Over 100 China scholars, diplomats urge Beijing to free jailed Canadian duo

Michael Spavor (L) and Michael Kovrig. (Photo courtesy: BBC)

(TibetanReview.net, Jan23’19) – More than 100 China experts and former envoys to Beijing have called on President Xi Jinping to release two Canadians who have been detained six weeks ago, saying the cases undermined his efforts to build bridges to the rest of the world. China took into custody Michael Kovrig, a Canadian diplomat on leave to work with the International Crisis Group in Hong Kong, and Michael Spavor, an entrepreneur who helped organize tourist trips to North Korea, in what was widely seen as a reprisal against Canada for detaining Chief Financial Officer Meng Wanzhou of Huawei Technologies Co. in December for possible deportation to the USA where she faces charges of violating sanctions against Iran, and employing banking fraud to do so.

The group, including former US Ambassador Gary Locke, ex-Hong Kong Governor Christopher Patten and five former Canadian ambassadors to China, released an open letter to the Chinese leader Jan 22 urging the two men’s freedom, reported Bloomberg Jan 22.

“We who share Kovrig and Spavor’s enthusiasm for building genuine, productive and lasting relationships must now be more cautious about traveling and working in China and engaging our Chinese counterparts,” the letter was quoted as saying. “That will lead to less dialogue and greater distrust, and undermine efforts to manage disagreements and identify common ground.”

China has been evasive when questioned whether the cases were launched in retaliation, saying only that the men were held by the country’s spy agency on suspicion of activities endangering national security.

Canada’s current ambassador to China, John McCallum, was cited as saying last week that the detentions were damaging Beijing’s reputation and risked undermining its interests among the global business community.

The group’s open letter to Xi said Kovrig met regularly and openly with Chinese officials, researchers and scholars as part of his work with Crisis Group while Spavor spent time building relationships between North Korea and countries including China, Canada and the US.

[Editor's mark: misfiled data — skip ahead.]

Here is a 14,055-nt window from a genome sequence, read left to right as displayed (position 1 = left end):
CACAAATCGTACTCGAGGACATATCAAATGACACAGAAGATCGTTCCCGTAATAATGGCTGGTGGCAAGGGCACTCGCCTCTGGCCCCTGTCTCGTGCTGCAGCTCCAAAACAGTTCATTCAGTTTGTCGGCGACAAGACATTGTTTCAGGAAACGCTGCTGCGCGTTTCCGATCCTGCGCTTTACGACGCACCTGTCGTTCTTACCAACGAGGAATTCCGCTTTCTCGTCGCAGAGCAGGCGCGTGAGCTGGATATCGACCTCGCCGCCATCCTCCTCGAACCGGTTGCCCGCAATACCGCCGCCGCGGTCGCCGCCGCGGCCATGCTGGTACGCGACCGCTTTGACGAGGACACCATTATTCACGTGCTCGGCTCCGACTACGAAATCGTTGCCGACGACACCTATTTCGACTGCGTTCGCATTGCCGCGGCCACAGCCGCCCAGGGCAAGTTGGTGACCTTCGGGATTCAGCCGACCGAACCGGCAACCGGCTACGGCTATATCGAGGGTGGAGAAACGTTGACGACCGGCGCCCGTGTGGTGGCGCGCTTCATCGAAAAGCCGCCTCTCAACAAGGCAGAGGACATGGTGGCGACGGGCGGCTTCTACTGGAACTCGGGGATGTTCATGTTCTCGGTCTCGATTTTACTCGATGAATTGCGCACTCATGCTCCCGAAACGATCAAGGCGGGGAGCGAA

Meanwhile, China warned on Jan 22 that it will take action against the United States and Canada if Washington went ahead with a demand for Meng’s extradition. Ottawa is awaiting a formal extradition request from Washington, which has to be made by next week, following which it will have to take a decision within 30 days.

“China will take action in response to measures taken by the US,” Chinese Foreign Ministry spokeswoman Hua Chunying was quoted as saying in a press briefing. “Everyone has to be held responsible for their own actions. Both the US and Canada should be aware of the seriousness of the case and take steps to rectify the mistake.”

She wanted the US to withdraw the request.

Meng’s next court appearance will be on Feb 6, when the date for her extradition will be set. Meng is also the daughter of Huawei’s founder Ren Zhengfei.

According to Stephen Nagy, a Canadian politics and international studies professor at the International Christian University in Tokyo, the legal process for Meng’s extradition could take six months or more to examine the allegations levelled against her, reported scmp.com Jan 22.

On Jan 14 China sentenced to death a Canadian man, who was already serving a 15-year jail sentence for alleged drugs offence, in a new hearing in a perceived tit-for-tat move against Ottawa. Robert Lloyd Schellenberg, who maintains innocence, was previously sentenced on Nov 20, 2018 after his arrest in 2014 on allegation of being accessory to drug smuggling charges. The new hearing and sentence on an enhanced charge took just one day.


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